A/C compressor won't kick on
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Thread: A/C compressor won't kick on

  1. #1
    FRESHMAN ROVER
    Join Date
    January 14th, 2014
    Location
    Lees Summit, Missouri
    Posts
    36

    A/C compressor won't kick on

    Hello--I had a new A/C compressor and dryer installed in my '89 Classic last summer and it has worked fine up until recently. For some reason, the compressor won't kick on. I presume that it is an electrical connection of some sort. I pulled the fuse, but it is intact. Anyone have any thoughts about this? Thanks in advance.
    Tom Lovinggood

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  3. #2
    FRESHMAN ROVER
    Join Date
    April 12th, 2015
    Location
    Charlotte, NC
    Posts
    87

    Re: A/C compressor won't kick on

    I just went through this on my 92 RRC. It sounds like the compressor clutch is not engaging. You can check this by turning on the ac with the engine running and looking at the front of the compressor. The compressor should kick on and the whole pulley and clutch assembly should be spinning. The pulley will be spinning constantly assuming you have not lost your belt.

    If the clutch does not engage, I would check the relay in the passenger footwell for the compressor clutch - on the 92 it is in the row with the orange diode pack, first yellow relay front to back. It could also be that you’ve got a leak in the system and it has become discharged. The compressor needs some amount of pressure to kick on.

    Keep at it. You will find the source of the problem.

  4. #3
    FRESHMAN ROVER
    Join Date
    February 13th, 2018
    Location
    Texas
    Posts
    224

    Re: A/C compressor won't kick on

    The most common reason for the AC not to kick in is the loss of refrigerant gas. Running the compressor without gas will damage it since the gas carries the lubricant and without gas the pump will soon run out of oil. For this reason there is a pressure switch in the system that cuts the power to the AC compressor clutch. You can override the switch temporarily to check if there is an issue with the electrics (rather than a loss of gas).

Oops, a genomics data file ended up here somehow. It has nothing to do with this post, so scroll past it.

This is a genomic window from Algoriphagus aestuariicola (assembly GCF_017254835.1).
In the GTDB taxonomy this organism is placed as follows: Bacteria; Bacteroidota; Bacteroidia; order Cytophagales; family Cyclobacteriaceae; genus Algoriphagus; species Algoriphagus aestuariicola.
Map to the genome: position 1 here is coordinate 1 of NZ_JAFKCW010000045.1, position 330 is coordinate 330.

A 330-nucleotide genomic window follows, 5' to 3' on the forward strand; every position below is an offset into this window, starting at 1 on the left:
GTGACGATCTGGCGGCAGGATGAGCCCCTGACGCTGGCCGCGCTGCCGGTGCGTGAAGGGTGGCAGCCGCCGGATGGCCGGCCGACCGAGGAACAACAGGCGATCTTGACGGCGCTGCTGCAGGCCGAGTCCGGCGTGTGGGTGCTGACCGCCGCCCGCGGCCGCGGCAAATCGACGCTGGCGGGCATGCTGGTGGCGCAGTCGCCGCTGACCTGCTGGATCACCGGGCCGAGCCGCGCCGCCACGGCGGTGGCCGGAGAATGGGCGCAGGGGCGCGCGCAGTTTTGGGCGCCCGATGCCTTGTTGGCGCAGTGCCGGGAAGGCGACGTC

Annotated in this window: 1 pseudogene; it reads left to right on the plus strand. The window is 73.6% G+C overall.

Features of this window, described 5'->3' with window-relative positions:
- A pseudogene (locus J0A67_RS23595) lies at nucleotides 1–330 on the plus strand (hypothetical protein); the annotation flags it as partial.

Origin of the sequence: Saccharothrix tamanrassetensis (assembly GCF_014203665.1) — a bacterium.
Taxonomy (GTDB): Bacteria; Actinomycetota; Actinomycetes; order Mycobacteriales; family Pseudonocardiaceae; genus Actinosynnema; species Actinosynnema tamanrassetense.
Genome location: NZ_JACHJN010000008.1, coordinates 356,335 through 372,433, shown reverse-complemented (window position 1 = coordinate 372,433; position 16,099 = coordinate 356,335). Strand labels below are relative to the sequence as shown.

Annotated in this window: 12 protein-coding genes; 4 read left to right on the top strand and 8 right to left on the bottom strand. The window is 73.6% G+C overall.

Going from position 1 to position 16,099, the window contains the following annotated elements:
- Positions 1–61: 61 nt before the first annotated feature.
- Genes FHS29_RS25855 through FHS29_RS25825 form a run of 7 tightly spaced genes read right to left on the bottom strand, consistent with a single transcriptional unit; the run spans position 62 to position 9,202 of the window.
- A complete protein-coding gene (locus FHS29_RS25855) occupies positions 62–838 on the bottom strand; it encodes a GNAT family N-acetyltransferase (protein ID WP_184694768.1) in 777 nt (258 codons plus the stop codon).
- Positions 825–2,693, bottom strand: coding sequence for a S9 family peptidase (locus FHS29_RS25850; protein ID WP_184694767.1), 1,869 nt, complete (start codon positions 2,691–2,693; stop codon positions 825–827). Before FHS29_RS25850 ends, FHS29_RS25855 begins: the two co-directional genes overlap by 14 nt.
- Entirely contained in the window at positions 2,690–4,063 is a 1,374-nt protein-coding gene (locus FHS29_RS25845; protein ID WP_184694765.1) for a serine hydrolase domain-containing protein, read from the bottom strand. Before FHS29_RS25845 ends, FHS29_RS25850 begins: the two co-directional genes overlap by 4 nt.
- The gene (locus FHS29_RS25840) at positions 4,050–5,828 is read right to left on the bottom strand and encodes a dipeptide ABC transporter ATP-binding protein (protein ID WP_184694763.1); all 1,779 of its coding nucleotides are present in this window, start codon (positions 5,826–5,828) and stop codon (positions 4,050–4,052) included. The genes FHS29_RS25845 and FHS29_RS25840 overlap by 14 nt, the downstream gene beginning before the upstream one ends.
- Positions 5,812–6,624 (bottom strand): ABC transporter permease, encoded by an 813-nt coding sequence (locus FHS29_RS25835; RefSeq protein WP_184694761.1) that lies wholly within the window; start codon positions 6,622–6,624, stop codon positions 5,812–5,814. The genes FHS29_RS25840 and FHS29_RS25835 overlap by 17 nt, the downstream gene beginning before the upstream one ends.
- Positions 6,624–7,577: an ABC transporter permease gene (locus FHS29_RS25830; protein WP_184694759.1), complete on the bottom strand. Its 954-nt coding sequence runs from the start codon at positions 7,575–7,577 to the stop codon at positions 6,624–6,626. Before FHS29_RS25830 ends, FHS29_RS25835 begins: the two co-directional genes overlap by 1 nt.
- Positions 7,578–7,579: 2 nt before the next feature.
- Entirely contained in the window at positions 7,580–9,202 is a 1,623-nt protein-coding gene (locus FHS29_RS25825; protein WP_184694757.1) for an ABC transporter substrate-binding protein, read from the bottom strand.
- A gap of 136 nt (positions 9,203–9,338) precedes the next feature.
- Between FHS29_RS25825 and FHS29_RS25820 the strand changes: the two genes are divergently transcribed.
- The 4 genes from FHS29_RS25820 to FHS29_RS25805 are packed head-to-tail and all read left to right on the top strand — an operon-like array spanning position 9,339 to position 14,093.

Ideally you find the leak, although it could be so slow you can't spot it and a simple regas will give you a few years of use. A leak is normally visible by an oil stain (since the gas carries the lubrication oil). If the compressor leaks you will see a tell tale streak of oil around the clutch when the gas leaks from the shaft seal. At times the front radiator thing (condenser) fails dt corrosion or stone damage. Both the compressor and condenser are a relatively easy to change. The evaporator inside your car would be hard part to change. If you open the system you need to also change the dryer/accumulator again, a black tube with cleans the gas and is cheap and easy to replace.

    To replace the gas you need to check what sort of gas is used (R12 or R134a). Easiest to find would be R134a. You can buy cans for about $5 at Walmart and you will need 2. Ideally you use a proper gauge kit to fill, but you can use a can with adapter at least so you find out what the problem is. If you open the system you will need to draw all the air out with a special vacuum pump to remove any trace of moisture. Any trace of moisture will cause internal corrosion which really buggers the system up over time. If it is R12 (1989 I am not sure what was legal in the US) you either need to find an old can of R12, or fit a replacement gas, or change the system, to R134a. There are some legalities surrounding R12, but not so much if you do it yourself and as long as you don't vent gas you should be good. Changing to R134a is more complicated as you need to change the old mineral oil with PAG oil as the mineral oil and R134a don't work together. You could use an esther oil, but results are not guarenteed. Changing a system to R134a will reduce the cooling capacity but makes it much more serviceable.

    You can read all of this on-line and buy a cheap tool set at Harbourfreight or you drop it off and get it all done for a few hundred bucks. With older cars though you might find yourself going back a few times if the shop is poor at diagnosing (nowadays they are) or paying for parts that don't need replacing.

    Good luck.

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